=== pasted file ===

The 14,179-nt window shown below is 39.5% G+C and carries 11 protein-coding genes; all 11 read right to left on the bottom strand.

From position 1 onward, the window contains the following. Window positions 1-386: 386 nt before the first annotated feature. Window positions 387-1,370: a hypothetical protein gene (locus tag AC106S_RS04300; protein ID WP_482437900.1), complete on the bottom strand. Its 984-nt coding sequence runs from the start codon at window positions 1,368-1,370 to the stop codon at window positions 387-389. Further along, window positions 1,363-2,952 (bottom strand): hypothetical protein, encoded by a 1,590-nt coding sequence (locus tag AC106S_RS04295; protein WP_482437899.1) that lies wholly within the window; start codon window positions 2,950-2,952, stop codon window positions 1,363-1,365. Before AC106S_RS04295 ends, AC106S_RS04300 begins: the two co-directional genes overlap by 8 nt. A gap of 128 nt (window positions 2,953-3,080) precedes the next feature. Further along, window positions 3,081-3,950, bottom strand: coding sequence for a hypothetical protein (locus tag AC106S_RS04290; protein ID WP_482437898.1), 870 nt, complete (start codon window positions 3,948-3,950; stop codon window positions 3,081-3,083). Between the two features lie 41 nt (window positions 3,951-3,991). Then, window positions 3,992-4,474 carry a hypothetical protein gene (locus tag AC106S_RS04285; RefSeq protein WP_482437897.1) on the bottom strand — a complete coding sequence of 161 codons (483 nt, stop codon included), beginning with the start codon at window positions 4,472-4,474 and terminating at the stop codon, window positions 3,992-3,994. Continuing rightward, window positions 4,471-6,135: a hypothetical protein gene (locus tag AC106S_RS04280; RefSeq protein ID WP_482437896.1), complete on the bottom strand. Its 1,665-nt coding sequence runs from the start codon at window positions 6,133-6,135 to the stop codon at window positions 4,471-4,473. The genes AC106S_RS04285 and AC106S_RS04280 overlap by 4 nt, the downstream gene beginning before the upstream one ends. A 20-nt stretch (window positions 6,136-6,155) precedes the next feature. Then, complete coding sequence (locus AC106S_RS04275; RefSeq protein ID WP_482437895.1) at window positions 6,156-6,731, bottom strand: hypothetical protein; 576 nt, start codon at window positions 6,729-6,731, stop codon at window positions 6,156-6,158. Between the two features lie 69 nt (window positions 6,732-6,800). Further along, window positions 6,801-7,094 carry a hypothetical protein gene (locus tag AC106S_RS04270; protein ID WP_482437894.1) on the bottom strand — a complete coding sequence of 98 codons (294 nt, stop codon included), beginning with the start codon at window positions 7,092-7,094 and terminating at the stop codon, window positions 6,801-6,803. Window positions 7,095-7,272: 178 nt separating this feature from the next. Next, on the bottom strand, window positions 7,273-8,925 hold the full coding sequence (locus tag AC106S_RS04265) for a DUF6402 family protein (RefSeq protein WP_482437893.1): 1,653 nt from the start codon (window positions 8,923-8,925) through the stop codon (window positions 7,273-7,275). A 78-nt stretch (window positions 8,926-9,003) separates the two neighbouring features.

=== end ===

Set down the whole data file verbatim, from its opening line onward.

The 14,179-nt window shown below is 39.5% G+C and carries 11 protein-coding genes; all 11 read right to left on the bottom strand.

From position 1 onward, the window contains the following. Window positions 1-386: 386 nt before the first annotated feature. Window positions 387-1,370: a hypothetical protein gene (locus tag AC106S_RS04300; protein ID WP_482437900.1), complete on the bottom strand. Its 984-nt coding sequence runs from the start codon at window positions 1,368-1,370 to the stop codon at window positions 387-389. Further along, window positions 1,363-2,952 (bottom strand): hypothetical protein, encoded by a 1,590-nt coding sequence (locus tag AC106S_RS04295; protein WP_482437899.1) that lies wholly within the window; start codon window positions 2,950-2,952, stop codon window positions 1,363-1,365. Before AC106S_RS04295 ends, AC106S_RS04300 begins: the two co-directional genes overlap by 8 nt. A gap of 128 nt (window positions 2,953-3,080) precedes the next feature. Further along, window positions 3,081-3,950, bottom strand: coding sequence for a hypothetical protein (locus tag AC106S_RS04290; protein ID WP_482437898.1), 870 nt, complete (start codon window positions 3,948-3,950; stop codon window positions 3,081-3,083). Between the two features lie 41 nt (window positions 3,951-3,991). Then, window positions 3,992-4,474 carry a hypothetical protein gene (locus tag AC106S_RS04285; RefSeq protein WP_482437897.1) on the bottom strand — a complete coding sequence of 161 codons (483 nt, stop codon included), beginning with the start codon at window positions 4,472-4,474 and terminating at the stop codon, window positions 3,992-3,994. Continuing rightward, window positions 4,471-6,135: a hypothetical protein gene (locus tag AC106S_RS04280; RefSeq protein ID WP_482437896.1), complete on the bottom strand. Its 1,665-nt coding sequence runs from the start codon at window positions 6,133-6,135 to the stop codon at window positions 4,471-4,473. The genes AC106S_RS04285 and AC106S_RS04280 overlap by 4 nt, the downstream gene beginning before the upstream one ends. A 20-nt stretch (window positions 6,136-6,155) precedes the next feature. Then, complete coding sequence (locus AC106S_RS04275; RefSeq protein ID WP_482437895.1) at window positions 6,156-6,731, bottom strand: hypothetical protein; 576 nt, start codon at window positions 6,729-6,731, stop codon at window positions 6,156-6,158. Between the two features lie 69 nt (window positions 6,732-6,800). Further along, window positions 6,801-7,094 carry a hypothetical protein gene (locus tag AC106S_RS04270; protein ID WP_482437894.1) on the bottom strand — a complete coding sequence of 98 codons (294 nt, stop codon included), beginning with the start codon at window positions 7,092-7,094 and terminating at the stop codon, window positions 6,801-6,803. Window positions 7,095-7,272: 178 nt separating this feature from the next. Next, on the bottom strand, window positions 7,273-8,925 hold the full coding sequence (locus tag AC106S_RS04265) for a DUF6402 family protein (RefSeq protein WP_482437893.1): 1,653 nt from the start codon (window positions 8,923-8,925) through the stop codon (window positions 7,273-7,275). A 78-nt stretch (window positions 8,926-9,003) separates the two neighbouring features.